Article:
Researchers at the U.S. National Institute of Standards and Technology (NIST) have developed a much less expensive and easier way of producing ultra-pure silicon.
The team made samples of a particular isotope of silicon, known as silicon-28, which are 99.9998 percent pure, using mass spectrometry equipment found in many labs. The equipment enabled the team to produce silicon ions from commercial silane gas. The isotopes are separated in a magnetic sector analyzer before being deposited onto a silicon substrate.
The method was an unexpectedly simple solution, says NIST researcher Joshua Pomeroy. Ultra-pure silicon could boost research in quantum computers, as silicon this pure will be less prone to interference than silicon normally found in processors.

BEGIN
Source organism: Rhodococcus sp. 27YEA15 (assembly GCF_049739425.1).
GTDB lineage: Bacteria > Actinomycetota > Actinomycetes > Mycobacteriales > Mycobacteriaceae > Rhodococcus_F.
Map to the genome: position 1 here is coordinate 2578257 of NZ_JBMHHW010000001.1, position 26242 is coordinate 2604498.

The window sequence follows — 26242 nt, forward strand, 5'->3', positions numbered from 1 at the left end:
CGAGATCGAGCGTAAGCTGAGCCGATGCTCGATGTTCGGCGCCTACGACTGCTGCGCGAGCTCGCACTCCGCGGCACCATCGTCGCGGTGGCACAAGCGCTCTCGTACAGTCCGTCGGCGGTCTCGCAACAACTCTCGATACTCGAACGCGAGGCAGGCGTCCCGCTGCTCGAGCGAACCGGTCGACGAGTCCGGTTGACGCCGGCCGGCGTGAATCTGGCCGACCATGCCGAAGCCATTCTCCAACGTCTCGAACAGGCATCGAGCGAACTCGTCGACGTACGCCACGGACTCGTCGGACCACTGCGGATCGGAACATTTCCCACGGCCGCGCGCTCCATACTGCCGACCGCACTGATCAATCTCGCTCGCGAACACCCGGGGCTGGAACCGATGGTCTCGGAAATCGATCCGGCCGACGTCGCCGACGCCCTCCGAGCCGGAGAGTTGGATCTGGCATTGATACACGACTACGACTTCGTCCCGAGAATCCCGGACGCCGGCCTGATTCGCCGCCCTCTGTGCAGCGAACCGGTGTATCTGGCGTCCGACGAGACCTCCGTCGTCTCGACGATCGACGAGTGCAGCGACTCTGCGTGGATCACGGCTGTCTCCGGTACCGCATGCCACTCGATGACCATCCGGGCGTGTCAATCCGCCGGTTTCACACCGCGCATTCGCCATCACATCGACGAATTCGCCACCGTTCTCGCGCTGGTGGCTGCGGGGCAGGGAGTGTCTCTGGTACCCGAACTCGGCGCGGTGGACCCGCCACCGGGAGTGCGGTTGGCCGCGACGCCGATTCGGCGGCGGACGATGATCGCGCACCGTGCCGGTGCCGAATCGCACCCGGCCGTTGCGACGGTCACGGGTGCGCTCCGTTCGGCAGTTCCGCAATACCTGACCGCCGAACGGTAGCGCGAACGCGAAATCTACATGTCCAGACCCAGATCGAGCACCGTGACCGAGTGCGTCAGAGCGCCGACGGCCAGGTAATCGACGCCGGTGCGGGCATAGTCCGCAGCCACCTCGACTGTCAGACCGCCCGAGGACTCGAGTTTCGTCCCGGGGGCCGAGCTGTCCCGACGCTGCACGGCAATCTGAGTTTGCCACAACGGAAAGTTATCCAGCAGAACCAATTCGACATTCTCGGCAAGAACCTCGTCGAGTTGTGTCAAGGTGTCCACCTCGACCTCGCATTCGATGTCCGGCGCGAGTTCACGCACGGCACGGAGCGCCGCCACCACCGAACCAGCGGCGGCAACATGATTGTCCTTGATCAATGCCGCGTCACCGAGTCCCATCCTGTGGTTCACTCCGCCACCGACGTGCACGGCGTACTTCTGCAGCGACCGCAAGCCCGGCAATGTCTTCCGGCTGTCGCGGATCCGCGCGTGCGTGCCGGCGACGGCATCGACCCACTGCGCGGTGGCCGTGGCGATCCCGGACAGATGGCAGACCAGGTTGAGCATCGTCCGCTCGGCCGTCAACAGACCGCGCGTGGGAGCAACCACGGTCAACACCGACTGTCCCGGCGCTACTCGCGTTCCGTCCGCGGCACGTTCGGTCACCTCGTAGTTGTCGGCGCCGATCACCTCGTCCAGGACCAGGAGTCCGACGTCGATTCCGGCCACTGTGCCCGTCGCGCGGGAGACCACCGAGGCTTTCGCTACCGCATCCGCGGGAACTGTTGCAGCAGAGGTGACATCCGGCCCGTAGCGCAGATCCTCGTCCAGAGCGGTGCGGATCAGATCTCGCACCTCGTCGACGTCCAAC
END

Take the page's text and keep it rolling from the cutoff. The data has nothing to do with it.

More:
Thin films of silicon-28 were produced in very small quantities, but the new method should provide enough material for research into quantum computers to continue and also enable other researchers worldwide to synthesize their own pure silicon-28.
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